The course of López, who is now 63 years old, had turned 180 degrees since the separation with Ulises. Trying to somehow pay off a debt to animals, he gave up 30 years as a zoo professional to engage in activism against an activity for which you find no justification.

If you like animals, the last place you have to work is a zoo“, Summarizes López, who recalls that he crudely learned the lesson on his first day of work:” TI had to sacrifice, or murder, a dingo and when I asked why they told me that because there was no facility to accommodate him. That’s when I realized that I had made a mistake ”.

The mutual care of Ulises and Albert

He tried for years to contribute what he could from within. In 1983, as he was one of the youngest workers, he was assigned to work with Ulises. “Killer whales, in addition to having great cognitive abilities, are animals that are not afraid. If you manage to establish a bond of mutual care, they are more stable animals than dolphins, which are more fearful ”, he describes.

Albert López and Ulisses in the 80s, when the killer whale lived in the Barcelona zoo. Ulysses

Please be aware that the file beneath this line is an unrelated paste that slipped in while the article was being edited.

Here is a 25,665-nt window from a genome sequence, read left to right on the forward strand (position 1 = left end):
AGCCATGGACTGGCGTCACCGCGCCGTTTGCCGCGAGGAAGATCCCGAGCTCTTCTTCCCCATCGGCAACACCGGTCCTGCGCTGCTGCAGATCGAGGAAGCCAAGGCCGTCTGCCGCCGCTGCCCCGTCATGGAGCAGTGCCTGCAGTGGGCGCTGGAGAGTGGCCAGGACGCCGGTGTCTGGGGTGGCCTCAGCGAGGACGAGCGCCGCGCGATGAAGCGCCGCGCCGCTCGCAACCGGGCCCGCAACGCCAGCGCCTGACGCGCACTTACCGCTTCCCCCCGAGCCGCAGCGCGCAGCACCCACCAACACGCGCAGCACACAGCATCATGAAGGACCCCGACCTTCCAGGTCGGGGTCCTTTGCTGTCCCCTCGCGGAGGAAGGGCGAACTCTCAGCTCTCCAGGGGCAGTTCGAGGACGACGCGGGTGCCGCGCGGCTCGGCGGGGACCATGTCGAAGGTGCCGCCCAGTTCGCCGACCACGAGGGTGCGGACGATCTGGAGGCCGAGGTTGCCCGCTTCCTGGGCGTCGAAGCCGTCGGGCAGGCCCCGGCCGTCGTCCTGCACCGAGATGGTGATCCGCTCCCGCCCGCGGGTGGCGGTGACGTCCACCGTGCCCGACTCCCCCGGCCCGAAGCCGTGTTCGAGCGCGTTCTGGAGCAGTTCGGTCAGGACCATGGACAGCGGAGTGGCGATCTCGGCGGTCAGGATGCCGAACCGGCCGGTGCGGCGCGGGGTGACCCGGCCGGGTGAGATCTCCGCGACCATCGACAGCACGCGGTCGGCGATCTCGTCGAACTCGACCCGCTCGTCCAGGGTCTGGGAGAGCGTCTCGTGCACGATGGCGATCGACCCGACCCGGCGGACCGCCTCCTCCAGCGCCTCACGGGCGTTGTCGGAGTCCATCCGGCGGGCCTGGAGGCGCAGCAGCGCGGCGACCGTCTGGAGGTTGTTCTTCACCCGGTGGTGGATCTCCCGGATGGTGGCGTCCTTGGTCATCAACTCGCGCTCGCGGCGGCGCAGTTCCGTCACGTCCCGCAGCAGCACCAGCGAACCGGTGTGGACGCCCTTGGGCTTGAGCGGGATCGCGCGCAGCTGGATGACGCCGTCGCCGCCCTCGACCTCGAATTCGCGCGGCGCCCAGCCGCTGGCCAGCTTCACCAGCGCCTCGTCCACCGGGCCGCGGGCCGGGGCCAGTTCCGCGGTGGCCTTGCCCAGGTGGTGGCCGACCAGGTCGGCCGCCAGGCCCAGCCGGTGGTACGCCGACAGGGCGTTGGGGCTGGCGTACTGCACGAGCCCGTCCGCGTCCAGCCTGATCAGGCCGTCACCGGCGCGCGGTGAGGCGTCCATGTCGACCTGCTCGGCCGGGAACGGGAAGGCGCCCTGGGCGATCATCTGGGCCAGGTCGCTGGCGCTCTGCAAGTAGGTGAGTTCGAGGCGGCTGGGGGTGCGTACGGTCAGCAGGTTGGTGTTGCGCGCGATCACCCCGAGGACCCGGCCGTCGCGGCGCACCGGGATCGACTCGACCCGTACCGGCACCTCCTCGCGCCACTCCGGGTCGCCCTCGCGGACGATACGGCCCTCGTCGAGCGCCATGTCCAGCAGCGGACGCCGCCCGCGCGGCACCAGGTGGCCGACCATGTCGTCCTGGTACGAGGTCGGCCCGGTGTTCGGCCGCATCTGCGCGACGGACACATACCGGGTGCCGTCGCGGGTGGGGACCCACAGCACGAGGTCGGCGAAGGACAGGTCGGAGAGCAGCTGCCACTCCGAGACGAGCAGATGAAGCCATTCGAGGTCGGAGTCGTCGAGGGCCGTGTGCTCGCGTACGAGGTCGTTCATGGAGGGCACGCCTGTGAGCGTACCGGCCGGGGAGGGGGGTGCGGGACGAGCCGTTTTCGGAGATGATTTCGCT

That care saved his life on several occasions. The first, when due to a carelessness he ran out of oxygen and with the ballast on him: Ulises detected him and brought him to the surface. “The second was the next morning. When I put on the equipment, it would bite me on the leg and when I took it off it would leave me alone. It was his way of saying to me: ‘Are you crazy or what?’ As soon as I put my glasses on, he took them off with his mouth”.

In the short film, only the chronicles of the television reports of the 80s and 90s about Ulises are heard. In the present, Bover limits himself to portraying López as he sets out on his reunion journey. “The main character is the orca Ulises and his odyssey over 42 years in captivity. And that’s why we think of Albert as a laconic character because he also has that powerful presence that he expresses enough of it ”.

Eloquent are the images of Ulysses’ transfer to San Diego in 1994. “It is the absurd taken to the extreme: an animal that can move freely around the world on cranes, trucks, planes. It is absurd in 2022 to have animals locked up like this, “says Bover.

Image of Ulisses’ transfer to Seaworld in San Diego. Ulysses